Highest-ranking class for reducing intraocular pressure was prostaglandins for 1999, 2004, 2009
TUESDAY, April 19, 2016 (HealthDay News) — Network meta-analysis, which compares multiple treatment options, suggests that prostaglandins are best for decreasing intraocular pressure at three months in primary open angle-glaucoma (POAG), according to research published online April 19 in the Annals of Internal Medicine.
Benjamin Rouse, M.H.S., from the Johns Hopkins Bloomberg School of Public Health in Baltimore, and colleagues compared treatment recommendations for first-line medical therapy for POAG from major updates of American Academy of Ophthalmology guidelines using network meta-analysis. Data from randomized controlled trials (RCTs) of glaucoma monotherapies compared with placebo, vehicle, or no treatment or other monotherapies were reviewed. Guidelines were grouped together and RCTs that existed at 1991, 1995, 1999, 2004, and 2009 were assessed. Intraocular pressure (IOP) at three months was the outcome of interest.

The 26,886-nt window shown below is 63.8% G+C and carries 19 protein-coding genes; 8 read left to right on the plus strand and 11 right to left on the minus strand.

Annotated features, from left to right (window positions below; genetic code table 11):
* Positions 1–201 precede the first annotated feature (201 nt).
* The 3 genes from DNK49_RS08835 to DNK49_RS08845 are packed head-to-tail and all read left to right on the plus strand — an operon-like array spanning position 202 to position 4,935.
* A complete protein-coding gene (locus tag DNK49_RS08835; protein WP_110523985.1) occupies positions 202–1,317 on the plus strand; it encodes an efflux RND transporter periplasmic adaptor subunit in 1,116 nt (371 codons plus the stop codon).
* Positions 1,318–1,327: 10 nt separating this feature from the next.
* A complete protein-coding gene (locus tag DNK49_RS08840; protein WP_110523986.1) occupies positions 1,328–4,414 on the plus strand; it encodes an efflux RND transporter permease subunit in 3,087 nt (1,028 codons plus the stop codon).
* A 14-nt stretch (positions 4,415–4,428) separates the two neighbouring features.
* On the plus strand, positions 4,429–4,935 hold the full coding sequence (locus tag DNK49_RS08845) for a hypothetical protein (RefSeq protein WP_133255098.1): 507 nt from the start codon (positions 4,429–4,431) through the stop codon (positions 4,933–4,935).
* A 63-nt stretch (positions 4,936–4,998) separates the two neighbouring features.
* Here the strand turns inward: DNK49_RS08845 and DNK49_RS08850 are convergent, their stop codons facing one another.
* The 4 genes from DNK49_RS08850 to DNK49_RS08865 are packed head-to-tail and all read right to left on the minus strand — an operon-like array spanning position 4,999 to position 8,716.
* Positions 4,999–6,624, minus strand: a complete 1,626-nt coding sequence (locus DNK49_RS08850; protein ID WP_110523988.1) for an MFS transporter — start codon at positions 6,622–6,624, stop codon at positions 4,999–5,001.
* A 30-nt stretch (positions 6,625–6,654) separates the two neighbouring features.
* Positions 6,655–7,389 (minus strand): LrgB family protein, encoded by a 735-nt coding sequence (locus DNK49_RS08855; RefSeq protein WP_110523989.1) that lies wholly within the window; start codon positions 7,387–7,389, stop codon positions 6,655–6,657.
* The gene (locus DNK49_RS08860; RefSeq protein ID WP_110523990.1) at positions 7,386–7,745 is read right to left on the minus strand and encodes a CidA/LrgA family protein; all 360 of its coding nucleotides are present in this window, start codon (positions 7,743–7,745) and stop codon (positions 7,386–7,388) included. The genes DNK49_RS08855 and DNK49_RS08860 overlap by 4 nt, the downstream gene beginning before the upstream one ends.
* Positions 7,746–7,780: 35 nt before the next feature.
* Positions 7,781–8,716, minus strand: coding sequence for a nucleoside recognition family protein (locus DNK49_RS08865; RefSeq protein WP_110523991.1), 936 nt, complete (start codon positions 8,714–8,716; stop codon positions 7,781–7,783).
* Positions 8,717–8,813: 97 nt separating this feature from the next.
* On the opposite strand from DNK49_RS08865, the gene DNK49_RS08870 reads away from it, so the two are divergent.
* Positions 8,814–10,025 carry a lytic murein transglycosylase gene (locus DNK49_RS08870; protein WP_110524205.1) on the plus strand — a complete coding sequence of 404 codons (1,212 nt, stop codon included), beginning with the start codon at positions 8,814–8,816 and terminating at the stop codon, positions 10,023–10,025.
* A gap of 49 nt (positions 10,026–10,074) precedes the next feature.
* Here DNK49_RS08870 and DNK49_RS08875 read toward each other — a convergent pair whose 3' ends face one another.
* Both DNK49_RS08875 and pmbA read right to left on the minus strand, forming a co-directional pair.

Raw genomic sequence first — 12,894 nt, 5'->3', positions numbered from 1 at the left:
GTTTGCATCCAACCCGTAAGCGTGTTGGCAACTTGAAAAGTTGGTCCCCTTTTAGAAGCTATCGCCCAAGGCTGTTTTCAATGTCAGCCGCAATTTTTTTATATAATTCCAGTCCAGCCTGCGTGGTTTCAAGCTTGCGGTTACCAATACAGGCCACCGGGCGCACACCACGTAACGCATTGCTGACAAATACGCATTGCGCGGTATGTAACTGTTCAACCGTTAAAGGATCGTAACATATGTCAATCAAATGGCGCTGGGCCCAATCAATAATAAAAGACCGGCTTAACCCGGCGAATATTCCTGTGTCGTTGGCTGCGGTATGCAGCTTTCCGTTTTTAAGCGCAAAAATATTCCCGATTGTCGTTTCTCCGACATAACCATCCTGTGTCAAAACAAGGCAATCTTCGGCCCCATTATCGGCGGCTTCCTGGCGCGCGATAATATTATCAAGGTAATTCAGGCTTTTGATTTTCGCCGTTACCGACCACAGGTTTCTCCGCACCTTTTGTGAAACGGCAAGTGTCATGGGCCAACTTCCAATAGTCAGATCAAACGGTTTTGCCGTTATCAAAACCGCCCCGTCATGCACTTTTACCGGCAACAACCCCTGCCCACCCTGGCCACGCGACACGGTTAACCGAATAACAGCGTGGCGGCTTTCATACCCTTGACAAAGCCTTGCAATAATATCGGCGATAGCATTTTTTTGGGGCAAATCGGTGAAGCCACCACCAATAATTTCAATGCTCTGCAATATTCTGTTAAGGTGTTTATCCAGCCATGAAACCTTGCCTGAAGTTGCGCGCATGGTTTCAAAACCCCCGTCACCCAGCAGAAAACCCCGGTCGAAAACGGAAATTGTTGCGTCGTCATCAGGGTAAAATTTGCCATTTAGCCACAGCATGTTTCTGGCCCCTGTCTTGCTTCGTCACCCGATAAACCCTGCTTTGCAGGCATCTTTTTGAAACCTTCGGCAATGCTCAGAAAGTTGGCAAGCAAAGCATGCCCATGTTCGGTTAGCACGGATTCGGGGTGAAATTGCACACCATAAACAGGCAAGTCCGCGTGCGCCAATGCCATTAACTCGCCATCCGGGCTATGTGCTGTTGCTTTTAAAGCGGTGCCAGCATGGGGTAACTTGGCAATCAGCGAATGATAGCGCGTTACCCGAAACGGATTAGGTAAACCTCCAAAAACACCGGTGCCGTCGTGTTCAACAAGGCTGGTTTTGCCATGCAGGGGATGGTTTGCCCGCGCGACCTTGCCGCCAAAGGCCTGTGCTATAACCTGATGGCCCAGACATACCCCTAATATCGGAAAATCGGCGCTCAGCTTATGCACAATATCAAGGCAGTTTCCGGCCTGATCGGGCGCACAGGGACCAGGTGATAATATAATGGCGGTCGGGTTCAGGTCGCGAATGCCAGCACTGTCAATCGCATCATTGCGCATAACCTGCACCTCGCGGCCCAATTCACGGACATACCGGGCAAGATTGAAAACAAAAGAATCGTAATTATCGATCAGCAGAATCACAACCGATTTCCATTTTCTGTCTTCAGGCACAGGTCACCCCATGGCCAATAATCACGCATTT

The researchers found that only the most recent guideline made a specific recommendation for prostaglandins. Based on network meta-analyses, all treatments were found to be superior to placebo in decreasing IOP. The mean reduction for the highest-ranking class versus placebo was β-blockers in 1991 (4.01); α2-adrenergic agonists in 1995 (5.64); and prostaglandins in 1999, 2004, and 2009 (5.43, 4.75, and 4.58, respectively).
“For timely recommendations when multiple treatment options are available, guidelines developers should consider network meta-analysis,” the authors write.
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